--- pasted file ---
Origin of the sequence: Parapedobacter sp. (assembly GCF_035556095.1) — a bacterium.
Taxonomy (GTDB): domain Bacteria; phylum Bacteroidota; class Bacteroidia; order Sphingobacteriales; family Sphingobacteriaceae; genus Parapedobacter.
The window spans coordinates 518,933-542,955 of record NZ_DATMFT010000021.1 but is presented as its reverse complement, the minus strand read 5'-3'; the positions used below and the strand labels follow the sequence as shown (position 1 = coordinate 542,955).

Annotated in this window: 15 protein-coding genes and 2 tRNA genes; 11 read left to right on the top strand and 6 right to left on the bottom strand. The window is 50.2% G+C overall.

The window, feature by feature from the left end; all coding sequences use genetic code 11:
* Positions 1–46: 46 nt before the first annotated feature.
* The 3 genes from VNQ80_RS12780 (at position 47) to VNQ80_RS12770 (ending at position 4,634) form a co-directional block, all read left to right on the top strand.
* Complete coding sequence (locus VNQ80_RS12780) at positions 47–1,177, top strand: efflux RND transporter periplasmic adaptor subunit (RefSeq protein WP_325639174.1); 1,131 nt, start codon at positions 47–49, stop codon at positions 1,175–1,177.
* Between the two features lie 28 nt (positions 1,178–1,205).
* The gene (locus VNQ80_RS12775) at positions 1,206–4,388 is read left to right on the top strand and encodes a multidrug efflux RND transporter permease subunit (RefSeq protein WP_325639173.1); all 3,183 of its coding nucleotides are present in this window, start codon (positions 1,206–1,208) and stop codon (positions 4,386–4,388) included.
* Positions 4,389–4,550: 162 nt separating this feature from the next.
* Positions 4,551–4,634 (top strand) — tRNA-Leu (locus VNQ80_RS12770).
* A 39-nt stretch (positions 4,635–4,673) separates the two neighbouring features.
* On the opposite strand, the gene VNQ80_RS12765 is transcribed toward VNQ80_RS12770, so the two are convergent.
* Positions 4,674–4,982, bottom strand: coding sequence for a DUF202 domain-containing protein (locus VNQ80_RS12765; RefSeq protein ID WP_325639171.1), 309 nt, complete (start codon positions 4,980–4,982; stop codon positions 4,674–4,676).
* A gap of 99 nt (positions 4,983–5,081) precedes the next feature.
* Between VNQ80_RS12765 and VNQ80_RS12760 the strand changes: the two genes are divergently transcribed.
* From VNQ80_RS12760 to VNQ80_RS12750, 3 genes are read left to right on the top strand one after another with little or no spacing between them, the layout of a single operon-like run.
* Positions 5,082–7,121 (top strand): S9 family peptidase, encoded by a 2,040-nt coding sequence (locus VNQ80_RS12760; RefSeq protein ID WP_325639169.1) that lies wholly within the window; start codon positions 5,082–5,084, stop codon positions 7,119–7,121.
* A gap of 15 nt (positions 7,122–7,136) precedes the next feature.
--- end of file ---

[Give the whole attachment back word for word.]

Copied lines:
Origin of the sequence: Parapedobacter sp. (assembly GCF_035556095.1) — a bacterium.
Taxonomy (GTDB): domain Bacteria; phylum Bacteroidota; class Bacteroidia; order Sphingobacteriales; family Sphingobacteriaceae; genus Parapedobacter.
The window spans coordinates 518,933-542,955 of record NZ_DATMFT010000021.1 but is presented as its reverse complement, the minus strand read 5'-3'; the positions used below and the strand labels follow the sequence as shown (position 1 = coordinate 542,955).

Annotated in this window: 15 protein-coding genes and 2 tRNA genes; 11 read left to right on the top strand and 6 right to left on the bottom strand. The window is 50.2% G+C overall.

The window, feature by feature from the left end; all coding sequences use genetic code 11:
* Positions 1–46: 46 nt before the first annotated feature.
* The 3 genes from VNQ80_RS12780 (at position 47) to VNQ80_RS12770 (ending at position 4,634) form a co-directional block, all read left to right on the top strand.
* Complete coding sequence (locus VNQ80_RS12780) at positions 47–1,177, top strand: efflux RND transporter periplasmic adaptor subunit (RefSeq protein WP_325639174.1); 1,131 nt, start codon at positions 47–49, stop codon at positions 1,175–1,177.
* Between the two features lie 28 nt (positions 1,178–1,205).
* The gene (locus VNQ80_RS12775) at positions 1,206–4,388 is read left to right on the top strand and encodes a multidrug efflux RND transporter permease subunit (RefSeq protein WP_325639173.1); all 3,183 of its coding nucleotides are present in this window, start codon (positions 1,206–1,208) and stop codon (positions 4,386–4,388) included.
* Positions 4,389–4,550: 162 nt separating this feature from the next.
* Positions 4,551–4,634 (top strand) — tRNA-Leu (locus VNQ80_RS12770).
* A 39-nt stretch (positions 4,635–4,673) separates the two neighbouring features.
* On the opposite strand, the gene VNQ80_RS12765 is transcribed toward VNQ80_RS12770, so the two are convergent.
* Positions 4,674–4,982, bottom strand: coding sequence for a DUF202 domain-containing protein (locus VNQ80_RS12765; RefSeq protein ID WP_325639171.1), 309 nt, complete (start codon positions 4,980–4,982; stop codon positions 4,674–4,676).
* A gap of 99 nt (positions 4,983–5,081) precedes the next feature.
* Between VNQ80_RS12765 and VNQ80_RS12760 the strand changes: the two genes are divergently transcribed.
* From VNQ80_RS12760 to VNQ80_RS12750, 3 genes are read left to right on the top strand one after another with little or no spacing between them, the layout of a single operon-like run.
* Positions 5,082–7,121 (top strand): S9 family peptidase, encoded by a 2,040-nt coding sequence (locus VNQ80_RS12760; RefSeq protein ID WP_325639169.1) that lies wholly within the window; start codon positions 5,082–5,084, stop codon positions 7,119–7,121.
* A gap of 15 nt (positions 7,122–7,136) precedes the next feature.